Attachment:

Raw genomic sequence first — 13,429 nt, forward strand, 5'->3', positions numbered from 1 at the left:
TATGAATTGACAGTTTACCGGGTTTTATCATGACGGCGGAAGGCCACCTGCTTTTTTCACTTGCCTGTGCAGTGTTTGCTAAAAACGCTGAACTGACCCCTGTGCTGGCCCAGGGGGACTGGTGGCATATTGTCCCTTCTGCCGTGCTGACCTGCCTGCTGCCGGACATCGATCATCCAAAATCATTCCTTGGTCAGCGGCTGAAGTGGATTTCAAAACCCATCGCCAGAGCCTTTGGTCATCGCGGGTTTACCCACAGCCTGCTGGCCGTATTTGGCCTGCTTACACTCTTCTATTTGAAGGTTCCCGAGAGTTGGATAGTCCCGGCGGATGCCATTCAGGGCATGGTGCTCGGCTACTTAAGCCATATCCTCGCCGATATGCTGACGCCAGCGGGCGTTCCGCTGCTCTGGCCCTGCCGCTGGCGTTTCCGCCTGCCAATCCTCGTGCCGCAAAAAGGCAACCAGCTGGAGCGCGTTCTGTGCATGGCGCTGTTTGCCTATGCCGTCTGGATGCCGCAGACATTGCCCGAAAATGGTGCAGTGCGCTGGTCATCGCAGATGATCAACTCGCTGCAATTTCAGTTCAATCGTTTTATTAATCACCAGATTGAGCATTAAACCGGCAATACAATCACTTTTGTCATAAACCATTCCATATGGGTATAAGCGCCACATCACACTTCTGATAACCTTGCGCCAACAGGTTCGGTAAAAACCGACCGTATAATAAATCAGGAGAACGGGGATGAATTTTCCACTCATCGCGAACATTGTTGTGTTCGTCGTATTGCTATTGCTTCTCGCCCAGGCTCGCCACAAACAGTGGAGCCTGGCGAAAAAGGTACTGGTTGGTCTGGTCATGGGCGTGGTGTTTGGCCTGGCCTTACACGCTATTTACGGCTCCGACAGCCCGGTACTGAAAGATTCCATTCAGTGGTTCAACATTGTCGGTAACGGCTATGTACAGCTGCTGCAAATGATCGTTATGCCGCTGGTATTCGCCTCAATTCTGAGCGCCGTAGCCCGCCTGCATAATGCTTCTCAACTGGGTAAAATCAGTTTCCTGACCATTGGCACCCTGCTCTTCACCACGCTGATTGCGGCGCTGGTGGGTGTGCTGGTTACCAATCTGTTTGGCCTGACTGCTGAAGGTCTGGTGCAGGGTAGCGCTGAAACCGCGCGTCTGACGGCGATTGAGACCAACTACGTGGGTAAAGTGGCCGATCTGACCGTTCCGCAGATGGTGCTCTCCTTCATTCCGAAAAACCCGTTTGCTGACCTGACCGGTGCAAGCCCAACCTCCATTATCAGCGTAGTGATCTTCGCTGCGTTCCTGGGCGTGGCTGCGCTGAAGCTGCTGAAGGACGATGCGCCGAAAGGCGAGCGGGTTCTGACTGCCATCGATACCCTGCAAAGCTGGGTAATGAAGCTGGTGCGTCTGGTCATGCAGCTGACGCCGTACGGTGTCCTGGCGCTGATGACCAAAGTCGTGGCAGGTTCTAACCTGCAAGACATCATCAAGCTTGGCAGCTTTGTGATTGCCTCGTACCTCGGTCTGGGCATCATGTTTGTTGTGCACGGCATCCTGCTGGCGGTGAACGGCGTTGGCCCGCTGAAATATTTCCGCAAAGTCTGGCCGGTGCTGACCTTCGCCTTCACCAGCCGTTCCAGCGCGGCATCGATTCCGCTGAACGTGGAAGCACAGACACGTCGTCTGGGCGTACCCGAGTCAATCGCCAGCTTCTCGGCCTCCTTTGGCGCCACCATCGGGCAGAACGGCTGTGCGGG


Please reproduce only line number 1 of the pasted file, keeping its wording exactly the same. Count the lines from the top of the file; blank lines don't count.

Raw genomic sequence first — 13,429 nt, forward strand, 5'->3', positions numbered from 1 at the left: